Last week, Fred wrote about range anxiety from the point of view of a user of a pure electric car. I thought I’d explore that a little further, although I should point out that my cars are not pure electric, but hybrid, so on the whole, range anxiety doesn’t really come into play. (But it did once in the winter, driving from Devon to Shropshire. I knew I needed petrol but I rejected the service station in Hereford as it was on the wrong side of the road. As I drove north, with the electric power meter showing zero and the petrol gauge wobbling around the wrong side of zero, that was real, buttock-clenching range anxiety. It was dark, cold and pouring with rain, and the only thing I can usefully say is that there are no petrol stations between Hereford and Ludlow; you have been warned.)
There are two sides to the concern about range. The first lies in the vehicles themselves and the distance they can stretch on a full battery charge. That’s improving by leaps and bounds, as new cars come along - although, for the moment, getting realistically passed the three hundred mile range seems like the four minute mile must have done to Roger Bannister: he was confident he would finally do it, but the first time took a huge effort. The second issue is the availability of charging points, which is itself a combination of two things - absolute number and location. In other words, we need not only a good number but also a wide distribution.
The first point - the cars themselves - I’m not going to consider here; that’s a question mostly of battery technology, and we’ve written about that before. The second point, though, the number and availability of charging points, is where I have a nasty feeling the UK is slipping steadily behind many continental European countries, to say nothing of some Asian ones, although of those I can only point at hearsay.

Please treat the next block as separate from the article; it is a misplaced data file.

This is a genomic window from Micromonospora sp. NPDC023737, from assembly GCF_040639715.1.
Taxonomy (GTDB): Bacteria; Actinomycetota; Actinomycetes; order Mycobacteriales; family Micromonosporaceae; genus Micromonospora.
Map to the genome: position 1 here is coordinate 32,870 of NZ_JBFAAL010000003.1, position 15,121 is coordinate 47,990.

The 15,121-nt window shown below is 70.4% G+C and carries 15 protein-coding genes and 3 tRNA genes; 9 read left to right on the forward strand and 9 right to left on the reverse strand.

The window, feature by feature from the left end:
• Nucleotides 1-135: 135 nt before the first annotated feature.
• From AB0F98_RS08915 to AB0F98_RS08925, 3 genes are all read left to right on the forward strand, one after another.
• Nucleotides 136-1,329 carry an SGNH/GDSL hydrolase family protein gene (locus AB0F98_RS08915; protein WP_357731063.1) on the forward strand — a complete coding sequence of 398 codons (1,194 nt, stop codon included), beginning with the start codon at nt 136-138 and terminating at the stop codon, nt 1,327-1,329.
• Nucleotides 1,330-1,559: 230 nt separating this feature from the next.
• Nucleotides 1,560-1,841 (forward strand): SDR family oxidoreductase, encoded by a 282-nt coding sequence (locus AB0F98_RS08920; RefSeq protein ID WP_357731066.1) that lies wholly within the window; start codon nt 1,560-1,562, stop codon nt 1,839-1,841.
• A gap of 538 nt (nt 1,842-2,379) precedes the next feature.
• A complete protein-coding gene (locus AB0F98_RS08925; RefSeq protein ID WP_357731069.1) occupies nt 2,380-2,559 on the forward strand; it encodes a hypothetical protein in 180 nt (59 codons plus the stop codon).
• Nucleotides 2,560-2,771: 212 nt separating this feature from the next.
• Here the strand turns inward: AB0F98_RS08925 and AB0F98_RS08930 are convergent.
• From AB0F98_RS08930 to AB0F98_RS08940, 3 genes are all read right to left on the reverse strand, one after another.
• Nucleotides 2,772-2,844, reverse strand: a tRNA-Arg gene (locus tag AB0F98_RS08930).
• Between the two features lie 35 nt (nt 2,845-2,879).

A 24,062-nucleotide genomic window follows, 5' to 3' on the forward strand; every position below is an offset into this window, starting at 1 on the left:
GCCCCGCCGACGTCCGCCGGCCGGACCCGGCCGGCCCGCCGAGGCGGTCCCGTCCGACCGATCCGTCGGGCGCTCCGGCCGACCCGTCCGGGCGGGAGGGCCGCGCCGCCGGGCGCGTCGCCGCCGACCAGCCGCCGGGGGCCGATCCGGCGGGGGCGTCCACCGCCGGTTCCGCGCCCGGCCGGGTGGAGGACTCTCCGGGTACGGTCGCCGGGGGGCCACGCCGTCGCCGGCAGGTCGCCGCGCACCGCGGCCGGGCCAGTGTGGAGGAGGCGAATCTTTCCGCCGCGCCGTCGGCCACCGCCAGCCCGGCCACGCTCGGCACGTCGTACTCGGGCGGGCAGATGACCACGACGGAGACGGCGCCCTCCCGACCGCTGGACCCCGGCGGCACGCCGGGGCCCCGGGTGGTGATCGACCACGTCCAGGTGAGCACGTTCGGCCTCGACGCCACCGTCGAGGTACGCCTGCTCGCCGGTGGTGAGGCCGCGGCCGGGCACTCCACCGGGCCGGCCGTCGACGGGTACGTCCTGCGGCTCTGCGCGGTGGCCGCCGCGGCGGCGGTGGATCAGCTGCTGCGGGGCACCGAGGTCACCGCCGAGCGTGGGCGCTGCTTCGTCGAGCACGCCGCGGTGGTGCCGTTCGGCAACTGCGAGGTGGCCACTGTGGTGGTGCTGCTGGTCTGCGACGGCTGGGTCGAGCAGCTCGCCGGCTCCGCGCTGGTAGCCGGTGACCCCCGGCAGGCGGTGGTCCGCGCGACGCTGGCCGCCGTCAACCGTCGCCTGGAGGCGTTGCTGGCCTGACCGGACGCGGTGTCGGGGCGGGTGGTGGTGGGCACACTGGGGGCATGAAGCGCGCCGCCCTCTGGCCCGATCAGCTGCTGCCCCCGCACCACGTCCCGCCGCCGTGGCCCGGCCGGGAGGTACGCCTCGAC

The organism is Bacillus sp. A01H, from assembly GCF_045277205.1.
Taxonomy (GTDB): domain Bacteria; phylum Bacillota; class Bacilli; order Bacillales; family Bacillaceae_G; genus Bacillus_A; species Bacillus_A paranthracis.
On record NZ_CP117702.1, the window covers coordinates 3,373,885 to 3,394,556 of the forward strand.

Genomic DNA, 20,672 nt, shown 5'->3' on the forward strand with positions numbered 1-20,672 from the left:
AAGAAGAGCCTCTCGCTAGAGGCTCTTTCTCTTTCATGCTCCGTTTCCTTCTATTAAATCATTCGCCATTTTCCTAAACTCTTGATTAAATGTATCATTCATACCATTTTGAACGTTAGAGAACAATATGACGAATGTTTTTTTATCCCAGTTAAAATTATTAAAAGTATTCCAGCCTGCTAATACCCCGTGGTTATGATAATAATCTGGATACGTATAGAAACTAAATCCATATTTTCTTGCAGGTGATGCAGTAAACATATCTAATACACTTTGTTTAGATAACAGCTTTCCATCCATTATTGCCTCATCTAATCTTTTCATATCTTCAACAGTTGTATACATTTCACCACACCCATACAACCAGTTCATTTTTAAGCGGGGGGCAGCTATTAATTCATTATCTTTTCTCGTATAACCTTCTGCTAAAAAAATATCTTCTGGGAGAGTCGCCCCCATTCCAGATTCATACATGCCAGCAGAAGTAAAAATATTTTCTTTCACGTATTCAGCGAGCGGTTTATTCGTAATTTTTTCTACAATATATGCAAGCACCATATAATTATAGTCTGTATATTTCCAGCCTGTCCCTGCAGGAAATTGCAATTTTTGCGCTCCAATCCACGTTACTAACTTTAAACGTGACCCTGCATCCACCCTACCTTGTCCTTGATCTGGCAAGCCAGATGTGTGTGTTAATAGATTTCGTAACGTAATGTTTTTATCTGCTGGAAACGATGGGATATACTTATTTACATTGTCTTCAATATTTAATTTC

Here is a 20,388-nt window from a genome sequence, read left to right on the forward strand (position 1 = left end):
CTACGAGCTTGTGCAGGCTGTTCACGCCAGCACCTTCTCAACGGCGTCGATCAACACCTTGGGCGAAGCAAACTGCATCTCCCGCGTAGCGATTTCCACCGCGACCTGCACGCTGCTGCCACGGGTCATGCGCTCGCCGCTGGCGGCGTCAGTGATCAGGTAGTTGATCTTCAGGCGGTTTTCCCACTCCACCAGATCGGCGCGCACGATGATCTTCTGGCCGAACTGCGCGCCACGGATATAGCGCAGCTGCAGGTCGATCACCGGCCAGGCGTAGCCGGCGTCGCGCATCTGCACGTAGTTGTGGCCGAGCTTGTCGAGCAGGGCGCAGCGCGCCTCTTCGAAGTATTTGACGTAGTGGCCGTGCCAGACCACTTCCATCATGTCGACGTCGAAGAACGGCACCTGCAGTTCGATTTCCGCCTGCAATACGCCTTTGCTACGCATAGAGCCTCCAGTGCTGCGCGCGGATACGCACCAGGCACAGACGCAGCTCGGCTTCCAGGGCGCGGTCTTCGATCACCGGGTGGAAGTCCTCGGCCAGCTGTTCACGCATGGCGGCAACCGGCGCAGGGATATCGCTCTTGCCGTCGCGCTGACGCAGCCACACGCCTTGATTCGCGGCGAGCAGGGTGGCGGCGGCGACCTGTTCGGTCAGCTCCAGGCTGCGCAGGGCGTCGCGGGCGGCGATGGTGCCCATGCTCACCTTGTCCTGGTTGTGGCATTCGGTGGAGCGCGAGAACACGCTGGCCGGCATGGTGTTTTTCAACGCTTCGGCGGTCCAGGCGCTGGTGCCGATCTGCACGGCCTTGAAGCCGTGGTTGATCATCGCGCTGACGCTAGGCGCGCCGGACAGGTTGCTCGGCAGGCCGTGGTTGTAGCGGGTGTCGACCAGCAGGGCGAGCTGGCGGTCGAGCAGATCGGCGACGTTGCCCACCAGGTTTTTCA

The positive here should be that we are at the beginning of a technology, and don’t have to be hamstrung by past developments. We should theoretically be able to make the technology fit the environment, rather than shoehorn it in.
So: what are the consumers’ requirements for EV charging points? Well, charging takes longer than filling with petrol, so wouldn’t the best solution be to put them where drivers will leave their cars for a period of time? Obviously, that initially means at home, for overnight charging. That’s fine where houses have drives and space, but more difficult to do in fully urban environments. But it’s not only overnight.
Last weekend, I went to a wedding in Yorkshire. The actual ceremony was right in the centre of the city of York, and I know from many experience that York, because of its narrow streets and bars (gates) in the City Walls and tourist popularity can have nightmare traffic and inadequate car parking facilities (maybe because it is so low-lying with a river prone to flood, underground carparks don’t work?) Anyway, some while ago, the authorities established a park and ride scheme, designed to ease the problems in the centre, which by and large it has done. ‘Aha,’ I thought, ‘there’s bound to be plugs at the park and ride, so I can actually use it.’ But when I checked my phone apps, websites and satnav, nothing showed up, so I continued into the city centre and found a plug in a car park - one of very few.
But isn’t that a wasted opportunity? We should be thinking laterally, not just following the past. Instead of assuming that because conventional cars refuel at petrol stations and service areas, that’s where the plugs should be, the question the infrastructure designers should be asking is: ‘where do people park their cars for long enough to recharge them for the next part of the journey?’ Park and rides, restaurant and hotel car parks, train stations; these are what we should be looking at. Obviously, from a purely practical point of view, motorway service areas need to have chargers, but although some of the oil companies are moving in the right direction, chargers on petrol forecourts are frankly not a particularly appealing prospect. We are at a point where the infrastructure could be tailored to fit the future; it’s an opportunity that really shouldn’t go to waste. And it would have the added (huge) benefit of clearing the city centres of some of that grinding traffic which could be parked outside.
(Just to be absolutely accurate, I was subsequently told that there are in fact a few chargers, hidden away in the corners of some of the York park and rides; well, maybe they are taking a small step in the right direction, but I have a feeling we - the UK - may be letting this opportunity slip away…………..)